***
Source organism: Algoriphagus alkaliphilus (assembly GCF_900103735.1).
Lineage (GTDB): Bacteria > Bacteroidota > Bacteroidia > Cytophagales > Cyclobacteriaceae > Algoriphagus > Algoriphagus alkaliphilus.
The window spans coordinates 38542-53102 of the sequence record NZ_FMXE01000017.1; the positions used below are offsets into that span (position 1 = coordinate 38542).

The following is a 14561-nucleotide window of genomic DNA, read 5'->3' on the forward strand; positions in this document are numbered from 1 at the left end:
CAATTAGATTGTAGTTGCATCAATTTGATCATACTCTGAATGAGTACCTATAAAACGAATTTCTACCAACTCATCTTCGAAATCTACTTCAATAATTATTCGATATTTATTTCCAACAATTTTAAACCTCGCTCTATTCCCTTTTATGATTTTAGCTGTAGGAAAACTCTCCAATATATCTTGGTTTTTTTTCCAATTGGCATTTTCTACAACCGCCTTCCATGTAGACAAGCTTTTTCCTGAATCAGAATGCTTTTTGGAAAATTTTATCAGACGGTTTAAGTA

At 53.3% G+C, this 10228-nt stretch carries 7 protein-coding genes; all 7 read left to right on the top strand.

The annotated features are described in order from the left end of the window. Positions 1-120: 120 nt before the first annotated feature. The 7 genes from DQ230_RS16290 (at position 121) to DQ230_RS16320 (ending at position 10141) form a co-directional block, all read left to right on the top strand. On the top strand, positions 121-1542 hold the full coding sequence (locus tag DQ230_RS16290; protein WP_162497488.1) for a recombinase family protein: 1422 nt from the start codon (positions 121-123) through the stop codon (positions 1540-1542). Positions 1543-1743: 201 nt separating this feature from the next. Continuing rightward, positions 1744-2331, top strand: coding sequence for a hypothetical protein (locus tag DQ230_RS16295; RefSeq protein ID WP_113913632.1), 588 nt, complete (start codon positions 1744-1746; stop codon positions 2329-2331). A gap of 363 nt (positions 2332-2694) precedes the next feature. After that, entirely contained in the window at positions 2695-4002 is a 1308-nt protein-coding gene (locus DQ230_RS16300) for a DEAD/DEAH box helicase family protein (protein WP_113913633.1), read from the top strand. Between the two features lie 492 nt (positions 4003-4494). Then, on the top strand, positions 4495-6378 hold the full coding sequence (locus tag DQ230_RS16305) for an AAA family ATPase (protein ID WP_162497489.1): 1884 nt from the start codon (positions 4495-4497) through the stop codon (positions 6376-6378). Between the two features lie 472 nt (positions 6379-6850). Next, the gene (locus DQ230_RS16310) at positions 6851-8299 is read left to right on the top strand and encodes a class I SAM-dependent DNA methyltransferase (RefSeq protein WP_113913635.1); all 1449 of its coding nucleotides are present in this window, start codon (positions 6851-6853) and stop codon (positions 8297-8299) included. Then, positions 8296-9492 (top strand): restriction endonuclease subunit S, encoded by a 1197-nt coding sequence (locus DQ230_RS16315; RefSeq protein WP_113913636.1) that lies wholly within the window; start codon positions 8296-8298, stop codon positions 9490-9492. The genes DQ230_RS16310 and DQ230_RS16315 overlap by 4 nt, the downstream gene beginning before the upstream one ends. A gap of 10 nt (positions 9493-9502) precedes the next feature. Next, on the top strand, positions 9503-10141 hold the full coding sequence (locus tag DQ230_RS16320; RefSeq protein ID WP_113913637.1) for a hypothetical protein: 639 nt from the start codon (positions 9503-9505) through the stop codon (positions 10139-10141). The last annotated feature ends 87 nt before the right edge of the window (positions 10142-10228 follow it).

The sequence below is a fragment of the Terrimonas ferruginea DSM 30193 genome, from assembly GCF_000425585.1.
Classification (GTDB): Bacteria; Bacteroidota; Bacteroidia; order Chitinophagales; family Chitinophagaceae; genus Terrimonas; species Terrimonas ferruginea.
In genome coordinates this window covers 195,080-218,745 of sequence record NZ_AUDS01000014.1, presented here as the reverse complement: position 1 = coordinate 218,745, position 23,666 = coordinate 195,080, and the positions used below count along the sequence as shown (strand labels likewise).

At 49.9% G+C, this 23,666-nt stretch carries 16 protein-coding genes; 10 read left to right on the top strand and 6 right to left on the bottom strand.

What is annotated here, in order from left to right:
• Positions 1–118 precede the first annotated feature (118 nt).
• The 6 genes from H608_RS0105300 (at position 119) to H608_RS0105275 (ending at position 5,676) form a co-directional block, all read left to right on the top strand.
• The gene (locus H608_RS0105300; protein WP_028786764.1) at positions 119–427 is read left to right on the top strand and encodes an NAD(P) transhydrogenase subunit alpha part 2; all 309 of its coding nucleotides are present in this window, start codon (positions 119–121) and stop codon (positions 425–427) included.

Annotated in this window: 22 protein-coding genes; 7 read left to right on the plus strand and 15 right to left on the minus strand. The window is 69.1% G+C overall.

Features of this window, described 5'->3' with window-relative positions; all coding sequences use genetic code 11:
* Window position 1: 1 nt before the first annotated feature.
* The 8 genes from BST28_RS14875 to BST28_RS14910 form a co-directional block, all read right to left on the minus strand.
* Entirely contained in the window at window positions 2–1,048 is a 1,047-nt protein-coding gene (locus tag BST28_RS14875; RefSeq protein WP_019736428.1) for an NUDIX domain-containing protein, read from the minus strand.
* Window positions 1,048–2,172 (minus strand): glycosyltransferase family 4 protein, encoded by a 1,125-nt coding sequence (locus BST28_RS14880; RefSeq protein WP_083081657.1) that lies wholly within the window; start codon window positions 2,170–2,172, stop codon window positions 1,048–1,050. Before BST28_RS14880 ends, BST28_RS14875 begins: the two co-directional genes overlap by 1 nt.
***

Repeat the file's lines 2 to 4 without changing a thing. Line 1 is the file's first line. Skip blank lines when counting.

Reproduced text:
Lineage (GTDB): Bacteria > Bacteroidota > Bacteroidia > Cytophagales > Cyclobacteriaceae > Algoriphagus > Algoriphagus alkaliphilus.
The window spans coordinates 38542-53102 of the sequence record NZ_FMXE01000017.1; the positions used below are offsets into that span (position 1 = coordinate 38542).

The following is a 14561-nucleotide window of genomic DNA, read 5'->3' on the forward strand; positions in this document are numbered from 1 at the left end: